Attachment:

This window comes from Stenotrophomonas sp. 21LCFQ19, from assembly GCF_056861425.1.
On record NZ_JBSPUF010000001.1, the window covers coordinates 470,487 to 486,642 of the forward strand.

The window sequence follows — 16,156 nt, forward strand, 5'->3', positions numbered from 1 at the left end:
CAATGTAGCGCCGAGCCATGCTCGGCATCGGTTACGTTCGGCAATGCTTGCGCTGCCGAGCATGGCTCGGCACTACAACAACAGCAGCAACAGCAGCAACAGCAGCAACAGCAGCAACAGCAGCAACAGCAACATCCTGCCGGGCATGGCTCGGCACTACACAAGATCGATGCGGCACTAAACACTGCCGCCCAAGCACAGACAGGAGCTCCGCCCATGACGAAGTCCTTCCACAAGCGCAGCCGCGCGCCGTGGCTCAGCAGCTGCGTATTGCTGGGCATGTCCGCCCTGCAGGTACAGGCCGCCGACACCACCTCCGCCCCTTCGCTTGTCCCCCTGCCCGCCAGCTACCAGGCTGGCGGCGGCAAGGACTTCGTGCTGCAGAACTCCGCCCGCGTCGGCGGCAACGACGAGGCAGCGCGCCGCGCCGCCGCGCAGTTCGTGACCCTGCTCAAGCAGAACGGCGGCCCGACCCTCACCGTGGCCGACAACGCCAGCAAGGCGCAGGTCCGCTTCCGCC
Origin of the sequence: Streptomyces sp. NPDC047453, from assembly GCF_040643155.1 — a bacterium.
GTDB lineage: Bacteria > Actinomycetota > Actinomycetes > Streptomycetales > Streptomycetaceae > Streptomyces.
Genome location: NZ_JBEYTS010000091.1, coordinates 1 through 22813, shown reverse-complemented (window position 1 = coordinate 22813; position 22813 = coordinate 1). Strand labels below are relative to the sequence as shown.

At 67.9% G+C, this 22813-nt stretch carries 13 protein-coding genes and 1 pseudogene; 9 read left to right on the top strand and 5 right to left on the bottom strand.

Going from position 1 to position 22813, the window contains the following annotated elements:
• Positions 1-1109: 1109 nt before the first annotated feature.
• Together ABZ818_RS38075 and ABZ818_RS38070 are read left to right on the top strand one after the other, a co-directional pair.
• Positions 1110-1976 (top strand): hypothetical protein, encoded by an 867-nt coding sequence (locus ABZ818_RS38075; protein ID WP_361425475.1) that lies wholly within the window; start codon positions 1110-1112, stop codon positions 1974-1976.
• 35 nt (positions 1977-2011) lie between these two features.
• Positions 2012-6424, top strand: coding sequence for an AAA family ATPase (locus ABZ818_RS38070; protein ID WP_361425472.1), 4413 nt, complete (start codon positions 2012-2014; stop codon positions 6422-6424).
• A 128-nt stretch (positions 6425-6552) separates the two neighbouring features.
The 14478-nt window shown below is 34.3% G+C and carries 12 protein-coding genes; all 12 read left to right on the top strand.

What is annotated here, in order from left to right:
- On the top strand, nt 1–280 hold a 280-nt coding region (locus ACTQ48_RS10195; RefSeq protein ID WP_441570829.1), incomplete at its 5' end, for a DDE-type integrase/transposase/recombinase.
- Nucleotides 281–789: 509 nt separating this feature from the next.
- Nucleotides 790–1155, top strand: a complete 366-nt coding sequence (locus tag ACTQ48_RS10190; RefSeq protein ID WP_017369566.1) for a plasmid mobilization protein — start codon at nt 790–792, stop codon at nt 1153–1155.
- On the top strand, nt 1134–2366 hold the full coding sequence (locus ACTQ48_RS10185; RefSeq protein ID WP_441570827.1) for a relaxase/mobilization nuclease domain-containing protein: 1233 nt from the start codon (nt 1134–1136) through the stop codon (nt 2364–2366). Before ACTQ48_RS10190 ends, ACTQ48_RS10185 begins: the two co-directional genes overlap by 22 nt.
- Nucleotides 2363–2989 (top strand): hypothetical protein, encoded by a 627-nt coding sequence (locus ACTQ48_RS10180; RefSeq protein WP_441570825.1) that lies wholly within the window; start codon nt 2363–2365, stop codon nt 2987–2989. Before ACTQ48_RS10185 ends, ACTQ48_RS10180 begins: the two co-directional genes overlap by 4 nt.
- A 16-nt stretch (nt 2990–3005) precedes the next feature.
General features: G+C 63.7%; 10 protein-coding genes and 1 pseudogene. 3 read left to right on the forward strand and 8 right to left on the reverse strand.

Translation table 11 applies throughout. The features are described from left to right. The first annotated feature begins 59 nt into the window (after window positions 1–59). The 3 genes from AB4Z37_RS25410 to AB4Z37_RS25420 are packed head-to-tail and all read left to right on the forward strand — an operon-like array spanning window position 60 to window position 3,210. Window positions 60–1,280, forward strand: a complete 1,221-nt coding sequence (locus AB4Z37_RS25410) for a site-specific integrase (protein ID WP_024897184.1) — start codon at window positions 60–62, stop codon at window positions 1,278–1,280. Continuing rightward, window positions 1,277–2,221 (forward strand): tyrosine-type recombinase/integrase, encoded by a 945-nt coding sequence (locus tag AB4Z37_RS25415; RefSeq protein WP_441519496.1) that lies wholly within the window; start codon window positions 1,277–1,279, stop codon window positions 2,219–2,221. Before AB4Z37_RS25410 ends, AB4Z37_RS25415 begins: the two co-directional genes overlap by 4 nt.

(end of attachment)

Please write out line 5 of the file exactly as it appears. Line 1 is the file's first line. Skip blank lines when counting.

Origin of the sequence: Streptomyces sp. NPDC047453, from assembly GCF_040643155.1 — a bacterium.